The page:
Henry VII: Henry VII's Government - Councils & Courts & Parliament

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  • Henry VII's Government - Councils & The Court
    • The Council
      • 3 Main Functions
        • 1. To advise the King 2. To administer the realm on the King's behalf
      • During Henry VII's reign the Council had no established rules and procedures
      • Sometimes members met separatly
      • Professional councillors (Bray and Dudley) often met to deal with legal and administrative matters
      • Sometimes separate meetings occured at the same time
    • The Council Learned
      • The body was developed in the second half of the reign, first under Bray's leadership
        • Met in the office of the Duchy of Lancaster, where it formed a 'specialist board'
          • It's function was to maintain the King's revenue and to exploit his prerogative rights
      • Made the system of bonds and recognizances work effectively and able to entrap many of the King's subjects
      • The workings were often viewed as being a rather 'shady' operation
      • Arguably the Council Learned caused fear, frustration and anger, as it bypassed the normal legal systems
        • However, it was the expression of the King's will and was important for the maintenance of his authority, as it was for raising finances
      • Empson (Bray's assosiate and an abitious lawyer and bureaucrat) and Dudley, formed a feared combination of able and conscientious bureaucrats
        • They raised the extraction of money from the King's subjects to a fine art. They created enemies unsurprisingly of some of the King's advisers (Fox and Lovell)
    • Court & Household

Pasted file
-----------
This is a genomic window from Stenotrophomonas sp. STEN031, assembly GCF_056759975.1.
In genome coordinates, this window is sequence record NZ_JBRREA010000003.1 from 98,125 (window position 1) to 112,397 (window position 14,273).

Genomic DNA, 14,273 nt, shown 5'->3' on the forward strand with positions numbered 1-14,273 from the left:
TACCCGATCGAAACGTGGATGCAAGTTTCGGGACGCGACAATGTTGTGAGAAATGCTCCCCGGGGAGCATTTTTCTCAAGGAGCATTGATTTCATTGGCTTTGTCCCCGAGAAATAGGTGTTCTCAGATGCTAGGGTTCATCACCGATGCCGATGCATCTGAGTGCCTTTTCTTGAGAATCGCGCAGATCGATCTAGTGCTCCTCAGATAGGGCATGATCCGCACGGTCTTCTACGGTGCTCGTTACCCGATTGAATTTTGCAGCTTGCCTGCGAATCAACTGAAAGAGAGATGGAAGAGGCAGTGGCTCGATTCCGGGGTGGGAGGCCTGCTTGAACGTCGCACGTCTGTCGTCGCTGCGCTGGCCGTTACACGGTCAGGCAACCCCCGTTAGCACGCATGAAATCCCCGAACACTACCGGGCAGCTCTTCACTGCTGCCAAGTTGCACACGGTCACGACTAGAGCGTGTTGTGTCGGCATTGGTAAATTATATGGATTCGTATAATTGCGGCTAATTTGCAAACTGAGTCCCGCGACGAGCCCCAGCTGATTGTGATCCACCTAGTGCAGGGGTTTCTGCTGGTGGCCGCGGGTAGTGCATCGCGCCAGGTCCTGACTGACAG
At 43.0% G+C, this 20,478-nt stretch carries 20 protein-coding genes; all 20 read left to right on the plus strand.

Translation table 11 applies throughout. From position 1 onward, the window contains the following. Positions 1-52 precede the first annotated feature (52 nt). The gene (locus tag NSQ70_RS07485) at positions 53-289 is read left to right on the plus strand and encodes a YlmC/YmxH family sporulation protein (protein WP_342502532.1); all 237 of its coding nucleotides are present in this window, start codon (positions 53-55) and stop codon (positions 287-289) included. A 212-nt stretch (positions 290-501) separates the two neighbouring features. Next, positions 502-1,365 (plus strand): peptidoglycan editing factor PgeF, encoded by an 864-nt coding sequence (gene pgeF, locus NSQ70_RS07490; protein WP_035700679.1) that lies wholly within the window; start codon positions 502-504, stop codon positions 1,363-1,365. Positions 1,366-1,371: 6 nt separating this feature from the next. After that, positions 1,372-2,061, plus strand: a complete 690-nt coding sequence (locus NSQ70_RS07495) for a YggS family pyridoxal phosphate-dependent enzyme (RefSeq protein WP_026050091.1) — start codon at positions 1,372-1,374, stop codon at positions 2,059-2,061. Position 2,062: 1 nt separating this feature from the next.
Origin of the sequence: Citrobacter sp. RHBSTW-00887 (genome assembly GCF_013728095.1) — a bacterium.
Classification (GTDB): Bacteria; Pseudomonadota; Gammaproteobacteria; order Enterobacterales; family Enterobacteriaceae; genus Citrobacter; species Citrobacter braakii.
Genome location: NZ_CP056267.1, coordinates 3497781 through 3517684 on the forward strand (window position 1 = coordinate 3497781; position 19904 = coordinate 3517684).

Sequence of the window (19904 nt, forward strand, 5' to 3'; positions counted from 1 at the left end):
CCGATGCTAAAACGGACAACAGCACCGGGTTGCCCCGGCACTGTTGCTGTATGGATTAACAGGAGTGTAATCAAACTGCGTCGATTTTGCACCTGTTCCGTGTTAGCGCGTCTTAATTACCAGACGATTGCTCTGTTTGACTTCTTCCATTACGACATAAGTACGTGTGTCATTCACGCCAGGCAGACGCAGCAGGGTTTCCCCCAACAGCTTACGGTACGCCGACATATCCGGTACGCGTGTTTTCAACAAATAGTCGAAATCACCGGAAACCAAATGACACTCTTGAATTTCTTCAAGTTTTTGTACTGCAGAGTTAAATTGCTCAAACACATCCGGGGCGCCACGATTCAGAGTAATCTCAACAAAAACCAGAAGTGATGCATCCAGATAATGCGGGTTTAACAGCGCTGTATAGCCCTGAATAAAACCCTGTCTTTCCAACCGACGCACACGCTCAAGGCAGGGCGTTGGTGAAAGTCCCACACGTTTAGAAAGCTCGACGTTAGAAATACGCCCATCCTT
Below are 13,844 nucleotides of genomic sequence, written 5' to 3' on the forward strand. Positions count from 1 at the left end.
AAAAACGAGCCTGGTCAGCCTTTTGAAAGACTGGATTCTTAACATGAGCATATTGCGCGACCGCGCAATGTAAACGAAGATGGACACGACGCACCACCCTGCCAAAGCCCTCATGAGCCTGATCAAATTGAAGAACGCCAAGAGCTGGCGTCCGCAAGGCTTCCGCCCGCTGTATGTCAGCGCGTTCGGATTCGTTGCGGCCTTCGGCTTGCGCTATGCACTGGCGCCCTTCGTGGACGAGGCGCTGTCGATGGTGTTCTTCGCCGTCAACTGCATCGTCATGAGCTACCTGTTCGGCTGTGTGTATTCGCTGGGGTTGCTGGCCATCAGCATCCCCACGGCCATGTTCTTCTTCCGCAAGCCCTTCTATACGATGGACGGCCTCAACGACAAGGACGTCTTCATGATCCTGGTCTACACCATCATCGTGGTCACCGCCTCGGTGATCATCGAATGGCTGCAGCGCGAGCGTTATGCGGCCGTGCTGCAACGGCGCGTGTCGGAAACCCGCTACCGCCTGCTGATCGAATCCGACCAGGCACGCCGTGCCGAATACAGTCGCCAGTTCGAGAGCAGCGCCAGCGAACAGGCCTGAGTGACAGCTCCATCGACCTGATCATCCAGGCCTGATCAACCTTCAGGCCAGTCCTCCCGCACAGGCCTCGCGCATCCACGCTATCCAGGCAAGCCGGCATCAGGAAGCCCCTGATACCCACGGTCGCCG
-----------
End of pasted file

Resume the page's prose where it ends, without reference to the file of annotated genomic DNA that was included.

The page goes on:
• The royal court was heavily relied on, since wealth was power, the royal court had to be magnificent and generous
      • Henry was heavily influenced by foreign courts (Burgundy and France)
      • Was always found wherever the King was at any given time. The focus on personal monarhcy and a place for a royal ceremony was what in Henry's personal interest
      • There were different levels of court; the household proper and the Chamber
        • The household proper; was responsible for meeting the personal and catering requirements were supervised by Lord  Steward
        • The Chamber was politically important, presided over by the Lord Chamberlain
          • For such a vital part of rhe system if came as an obvious blow to Henry, when he discovered Sir William Stanley (Lord Chamberlain) had been involved with Perkin Warbeck
    • Parliament
      • Comprised of the House of Commons and House of Lords, existing since C13th, but only met occasionally and wasn't central to the government
      • It had 2 main functions; to pass laws and to grant taxation to the Crown
      • Only the King could call a parliament, demonstrating Henry's power
        • His first granted tonnage and poundage
      • His first 2 parliaments passed numerous Acts of Attainder
        • Declaring individuals guilty without going through a trial
          • Those who were dead, had their property forfeit to the Crown
      • The first parliament limited the demand for extraordinary revenue and recieved an undertaking that the King would not seek more revenue
      • Research has shown that Parliament operated effectively,
        • Th King respected decisions and there were a number of private acts passed in response to local demands for improvements


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